I used to play a large corporate bookstore chain. For a long time, each store booked music separately, so the payment amount varied greatly. Some stores liked having the same performers each month, so booking a “last Saturday” was easy if they liked you and sold stuff in the café when you performed. Other stores had a no repeat policy or only once a year. Then the chain decided to book regionally, but the corporate headquarters apparently couldn’t find a map of California. So one region included parts of southeast Orange County and Palm Springs, which are actually quite far apart. Another had Brea tied to the City of Industry and Thousand Oaks. Very big area, and normally not conducive to booking artists for all the venues in the region. Eventually this problem resolved itself when the chain went from cash and checks to cash and gift cards, then just gift cards, then no compensation. But one store got me a listening station for my CDs, next to major labels. For those few months, I sold quite a few CDs. But then that ended, and we parted company forever, or at least until they went bankrupt.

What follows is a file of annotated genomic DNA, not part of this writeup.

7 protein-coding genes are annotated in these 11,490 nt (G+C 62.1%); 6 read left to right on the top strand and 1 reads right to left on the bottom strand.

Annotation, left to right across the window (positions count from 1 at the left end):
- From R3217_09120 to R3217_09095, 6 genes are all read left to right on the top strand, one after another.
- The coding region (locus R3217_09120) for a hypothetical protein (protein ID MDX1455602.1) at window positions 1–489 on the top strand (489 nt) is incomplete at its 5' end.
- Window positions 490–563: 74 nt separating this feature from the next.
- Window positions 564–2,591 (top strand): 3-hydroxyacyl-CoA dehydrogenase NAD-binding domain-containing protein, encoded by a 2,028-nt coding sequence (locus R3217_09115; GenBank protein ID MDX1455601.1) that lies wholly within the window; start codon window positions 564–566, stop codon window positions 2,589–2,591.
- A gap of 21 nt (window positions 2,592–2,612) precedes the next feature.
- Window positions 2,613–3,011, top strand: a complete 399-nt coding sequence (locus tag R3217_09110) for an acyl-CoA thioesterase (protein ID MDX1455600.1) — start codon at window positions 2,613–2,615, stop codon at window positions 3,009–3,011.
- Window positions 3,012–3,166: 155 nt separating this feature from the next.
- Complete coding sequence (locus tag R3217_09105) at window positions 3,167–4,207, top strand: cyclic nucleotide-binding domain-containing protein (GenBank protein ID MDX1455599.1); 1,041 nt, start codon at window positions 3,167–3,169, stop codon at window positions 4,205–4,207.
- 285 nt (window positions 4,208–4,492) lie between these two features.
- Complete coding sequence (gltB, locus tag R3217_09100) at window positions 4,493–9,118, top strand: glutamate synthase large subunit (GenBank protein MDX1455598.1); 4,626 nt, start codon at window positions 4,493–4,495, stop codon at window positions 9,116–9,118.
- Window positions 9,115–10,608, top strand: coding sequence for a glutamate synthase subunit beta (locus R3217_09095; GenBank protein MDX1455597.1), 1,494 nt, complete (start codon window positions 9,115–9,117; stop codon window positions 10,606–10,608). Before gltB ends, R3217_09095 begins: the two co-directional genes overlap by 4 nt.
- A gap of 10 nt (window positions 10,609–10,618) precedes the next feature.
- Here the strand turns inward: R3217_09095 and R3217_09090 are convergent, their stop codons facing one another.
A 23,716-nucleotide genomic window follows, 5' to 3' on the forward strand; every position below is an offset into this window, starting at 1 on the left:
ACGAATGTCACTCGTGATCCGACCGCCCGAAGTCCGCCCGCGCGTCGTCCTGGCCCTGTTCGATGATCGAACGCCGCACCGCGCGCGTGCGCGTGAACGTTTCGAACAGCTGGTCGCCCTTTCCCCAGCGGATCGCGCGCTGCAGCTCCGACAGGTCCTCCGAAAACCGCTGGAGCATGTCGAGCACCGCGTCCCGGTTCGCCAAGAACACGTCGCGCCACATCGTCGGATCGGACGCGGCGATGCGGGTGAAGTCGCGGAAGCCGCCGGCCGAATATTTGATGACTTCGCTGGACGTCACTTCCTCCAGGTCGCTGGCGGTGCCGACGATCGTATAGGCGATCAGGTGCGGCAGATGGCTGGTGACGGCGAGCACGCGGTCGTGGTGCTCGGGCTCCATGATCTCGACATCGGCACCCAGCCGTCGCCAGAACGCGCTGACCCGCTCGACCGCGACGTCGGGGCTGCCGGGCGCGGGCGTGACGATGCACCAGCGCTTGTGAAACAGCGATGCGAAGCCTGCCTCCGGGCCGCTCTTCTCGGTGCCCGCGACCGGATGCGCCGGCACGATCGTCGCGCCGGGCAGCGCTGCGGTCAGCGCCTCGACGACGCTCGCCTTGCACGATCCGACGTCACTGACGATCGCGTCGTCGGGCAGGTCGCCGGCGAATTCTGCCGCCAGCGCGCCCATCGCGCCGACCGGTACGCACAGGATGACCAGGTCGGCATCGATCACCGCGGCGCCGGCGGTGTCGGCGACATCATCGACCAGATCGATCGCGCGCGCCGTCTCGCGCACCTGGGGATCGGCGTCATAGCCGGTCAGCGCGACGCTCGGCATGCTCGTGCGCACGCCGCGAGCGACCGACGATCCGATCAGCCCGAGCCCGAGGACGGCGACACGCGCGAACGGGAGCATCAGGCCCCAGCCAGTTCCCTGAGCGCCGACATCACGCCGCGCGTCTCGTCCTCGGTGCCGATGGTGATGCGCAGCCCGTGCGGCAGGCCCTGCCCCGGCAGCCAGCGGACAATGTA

The worst is a case like a local coffeehouse that two really nice folks opened in a strip mall that was seemingly designed to make their shop all but impossible to find, located below parking lot level with confusing signage. I played there off and on for a year or so, but they had to drop live music. One day a month or two later I dropped by to get a cup of coffee and the door was padlocked and a sign saying the business was in default had been posted. All the furnishings and goods were still in the store… very sad.
But there still venues out there. Harder to find, more competition, but that’s a nice challenge, isn’t it? And there are new venues opening all the time, plus you can always attempt to “create a venue.” Tell your local bistro they need folk musicians. Tell your local coffee house they need jazz musicians. I know a great musician that played for tips at a wine bar to convince the owners that live music was a good idea. They agreed, and now there’s a venue. For now.
You get the idea. And it goes without saying, support live music. Tip the staff. Compliment the owner.
Dennis Roger Reed is a singer-songwriter, musician and writer based in San Clemente, CA. He’s released two solo CDs, and appeared on two CDs with the newgrassy Andy Rau Band and two CDs with the roots rockers Blue Mama. His prose has appeared in a variety of publications such as the OC Weekly and MOJO magazine. Writing about his music has appeared in an eclectic group of publications such as Bass Player, Acoustic Musician, Dirty Linen, Blue Suede News and Sing Out! His oddest folk resume entry would be the period of several months in 2002 when he danced onstage as part of both Little Richard’s and Paul Simon’s revues. He was actually asked to do the former and condoned by the latter. He apparently knows no shame.